It doesn’t matter that the Trump Organization will apparently be controlled by his sons — Trump still owns the Trump Organization, so his business interests and his impending role as president still represent conflicting duties. In the business world, Trump would have to disclose information about his business holdings to the corporation’s board of directors or its shareholders for a vote to approve, in good faith, the ongoing existence of each conflict of interest. In the case of a president, the Office of Government Ethics can fill that role. Or Trump could make this information public. Public opinion could then sway Congress to act to resolve Trump’s conflicts.
By appointing his own ethics adviser to handle the conflicts, rather than deferring to the Office of Government Ethics, Trump is, effectively, telling his board and shareholders that a problem exists but that he is keeping them in the dark on the specifics. In effect, trust me. But any good business lawyer will tell you that companies get into trouble when they shy away from accountability.
If you’re not convinced, consider Brand America’s products: freedom, equality and democracy, to name a few. The nation’s democratic ideals are what we seek to uphold. Any of America’s opportunities that are thwarted because Trump’s private dealings run counter to sustaining and championing those ideals represents a conflict.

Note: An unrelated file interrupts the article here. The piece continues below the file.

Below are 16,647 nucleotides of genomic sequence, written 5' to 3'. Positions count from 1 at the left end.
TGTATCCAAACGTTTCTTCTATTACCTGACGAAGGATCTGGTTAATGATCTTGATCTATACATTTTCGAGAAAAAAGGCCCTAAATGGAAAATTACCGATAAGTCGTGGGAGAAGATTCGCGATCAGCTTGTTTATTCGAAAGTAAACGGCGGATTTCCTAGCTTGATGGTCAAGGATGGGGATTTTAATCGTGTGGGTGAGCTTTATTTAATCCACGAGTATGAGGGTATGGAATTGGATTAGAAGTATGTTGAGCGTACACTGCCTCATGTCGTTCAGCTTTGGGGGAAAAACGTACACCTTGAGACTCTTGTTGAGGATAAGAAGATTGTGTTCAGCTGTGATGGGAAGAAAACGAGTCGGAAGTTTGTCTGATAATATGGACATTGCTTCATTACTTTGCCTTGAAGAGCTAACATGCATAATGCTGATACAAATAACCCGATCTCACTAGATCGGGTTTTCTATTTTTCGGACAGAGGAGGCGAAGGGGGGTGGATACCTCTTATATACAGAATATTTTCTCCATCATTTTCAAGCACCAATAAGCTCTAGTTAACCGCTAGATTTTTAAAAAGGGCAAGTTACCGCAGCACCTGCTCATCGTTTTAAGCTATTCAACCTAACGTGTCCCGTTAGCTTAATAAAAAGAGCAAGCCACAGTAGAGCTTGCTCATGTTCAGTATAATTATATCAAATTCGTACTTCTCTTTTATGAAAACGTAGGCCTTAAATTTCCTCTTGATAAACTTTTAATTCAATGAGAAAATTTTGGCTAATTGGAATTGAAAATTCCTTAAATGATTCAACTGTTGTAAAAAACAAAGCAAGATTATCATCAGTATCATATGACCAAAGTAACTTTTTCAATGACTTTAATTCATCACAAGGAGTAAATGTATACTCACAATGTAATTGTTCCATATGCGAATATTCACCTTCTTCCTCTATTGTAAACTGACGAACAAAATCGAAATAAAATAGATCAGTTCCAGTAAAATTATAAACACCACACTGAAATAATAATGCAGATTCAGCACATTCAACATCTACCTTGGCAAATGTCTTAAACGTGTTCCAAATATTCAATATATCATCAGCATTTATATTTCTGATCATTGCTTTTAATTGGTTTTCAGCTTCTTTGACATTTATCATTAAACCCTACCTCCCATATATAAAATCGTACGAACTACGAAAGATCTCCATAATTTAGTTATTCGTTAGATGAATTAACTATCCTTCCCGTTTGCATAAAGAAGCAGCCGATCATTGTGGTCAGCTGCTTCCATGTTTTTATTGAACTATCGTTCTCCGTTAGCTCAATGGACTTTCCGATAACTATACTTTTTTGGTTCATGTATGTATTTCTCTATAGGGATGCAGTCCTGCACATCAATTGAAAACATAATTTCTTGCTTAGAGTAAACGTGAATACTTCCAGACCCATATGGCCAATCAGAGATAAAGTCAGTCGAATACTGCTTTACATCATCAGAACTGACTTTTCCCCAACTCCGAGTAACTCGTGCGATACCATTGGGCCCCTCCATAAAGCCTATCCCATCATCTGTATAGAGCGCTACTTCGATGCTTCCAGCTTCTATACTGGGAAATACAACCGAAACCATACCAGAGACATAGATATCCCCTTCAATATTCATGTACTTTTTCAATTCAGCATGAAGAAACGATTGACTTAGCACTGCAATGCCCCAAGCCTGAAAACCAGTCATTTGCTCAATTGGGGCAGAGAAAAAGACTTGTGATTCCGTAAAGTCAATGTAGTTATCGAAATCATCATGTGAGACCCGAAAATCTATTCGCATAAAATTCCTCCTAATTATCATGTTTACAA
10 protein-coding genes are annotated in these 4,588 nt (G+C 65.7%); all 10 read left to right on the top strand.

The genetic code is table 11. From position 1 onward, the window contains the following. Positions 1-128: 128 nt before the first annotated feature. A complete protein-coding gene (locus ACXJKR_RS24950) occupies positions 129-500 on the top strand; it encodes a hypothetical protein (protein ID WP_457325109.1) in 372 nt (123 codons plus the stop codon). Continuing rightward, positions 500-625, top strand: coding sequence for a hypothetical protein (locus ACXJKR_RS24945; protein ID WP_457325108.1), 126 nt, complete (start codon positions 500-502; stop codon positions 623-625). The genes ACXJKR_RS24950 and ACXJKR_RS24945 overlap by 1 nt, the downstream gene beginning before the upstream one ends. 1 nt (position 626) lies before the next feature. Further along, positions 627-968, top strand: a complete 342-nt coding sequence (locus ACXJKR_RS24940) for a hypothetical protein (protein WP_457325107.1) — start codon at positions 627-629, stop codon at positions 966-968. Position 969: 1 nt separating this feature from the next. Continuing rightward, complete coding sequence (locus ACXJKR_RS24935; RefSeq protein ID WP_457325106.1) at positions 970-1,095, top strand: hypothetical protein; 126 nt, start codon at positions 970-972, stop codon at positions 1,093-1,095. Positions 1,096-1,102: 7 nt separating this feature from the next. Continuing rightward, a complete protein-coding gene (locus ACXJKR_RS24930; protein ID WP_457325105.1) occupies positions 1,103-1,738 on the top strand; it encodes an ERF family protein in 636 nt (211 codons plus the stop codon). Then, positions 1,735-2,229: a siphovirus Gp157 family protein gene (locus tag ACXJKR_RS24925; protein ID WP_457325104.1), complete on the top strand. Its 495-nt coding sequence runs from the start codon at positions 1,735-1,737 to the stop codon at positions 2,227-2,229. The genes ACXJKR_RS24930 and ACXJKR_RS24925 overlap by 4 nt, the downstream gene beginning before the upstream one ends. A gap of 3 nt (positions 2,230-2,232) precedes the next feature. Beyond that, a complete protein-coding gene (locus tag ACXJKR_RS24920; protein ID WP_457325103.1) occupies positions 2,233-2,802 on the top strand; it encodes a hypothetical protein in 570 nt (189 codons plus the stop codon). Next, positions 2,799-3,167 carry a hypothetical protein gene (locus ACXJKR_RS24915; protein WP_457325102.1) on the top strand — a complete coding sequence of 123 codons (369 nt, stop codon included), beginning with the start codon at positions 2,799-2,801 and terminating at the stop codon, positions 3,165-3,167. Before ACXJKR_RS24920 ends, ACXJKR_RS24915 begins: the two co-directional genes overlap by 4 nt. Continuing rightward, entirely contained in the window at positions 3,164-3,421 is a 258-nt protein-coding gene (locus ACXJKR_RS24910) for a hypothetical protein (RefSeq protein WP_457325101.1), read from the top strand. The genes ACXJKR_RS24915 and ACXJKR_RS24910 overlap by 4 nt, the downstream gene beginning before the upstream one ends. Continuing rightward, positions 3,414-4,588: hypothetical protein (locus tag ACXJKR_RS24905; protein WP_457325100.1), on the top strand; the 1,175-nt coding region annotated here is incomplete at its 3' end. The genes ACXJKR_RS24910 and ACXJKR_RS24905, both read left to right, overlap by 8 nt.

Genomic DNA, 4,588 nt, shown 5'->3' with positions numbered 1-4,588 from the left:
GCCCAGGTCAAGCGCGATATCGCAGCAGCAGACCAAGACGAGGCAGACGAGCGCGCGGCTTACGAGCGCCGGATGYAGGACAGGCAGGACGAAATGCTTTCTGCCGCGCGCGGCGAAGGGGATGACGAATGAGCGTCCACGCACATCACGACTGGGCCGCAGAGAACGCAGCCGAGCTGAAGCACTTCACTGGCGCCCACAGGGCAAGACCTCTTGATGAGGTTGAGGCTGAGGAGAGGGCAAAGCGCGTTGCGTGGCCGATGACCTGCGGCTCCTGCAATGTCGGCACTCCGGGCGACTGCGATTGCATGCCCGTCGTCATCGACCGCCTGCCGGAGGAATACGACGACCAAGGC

If we have an opportunity, let’s say, to encourage our brand of human rights in the Philippines, Trump cannot usurp that opportunity to benefit his private business holdings, which may be impeded by such an expansion. As it stands, the new envoy to the United States of the regime of Philippine President Rodrigo Duterte happens to be the same individual building a Trump Tower in Manila. If America has a business opportunity to enforce the Equal Credit Opportunity Act that protects consumers rights vis-a-vis lenders, Trump could not usurp that opportunity to benefit his private companies, which are indebted to numerous banks.
If Trump is on both sides of any issue involving his companies and America’s interests, these aren’t potential conflicts of interest, they are actual conflicts. If he intends to keep his promise to run America more like a business, the only legal and ethical questions moving forward are: Can these conflicts be waived, and, if so, how? The corporate lawyer’s answer is full transparency and disclosure of all of Trump’s material assets and liabilities.
Clearly, America is not a corporation, and the president isn’t its chief executive. But Trump can’t claim credit for running America like a business if he keeps us in the dark about his conflicts of interest and asks us to just trust him. That’s no way to run a business.
First published in the Washington Post: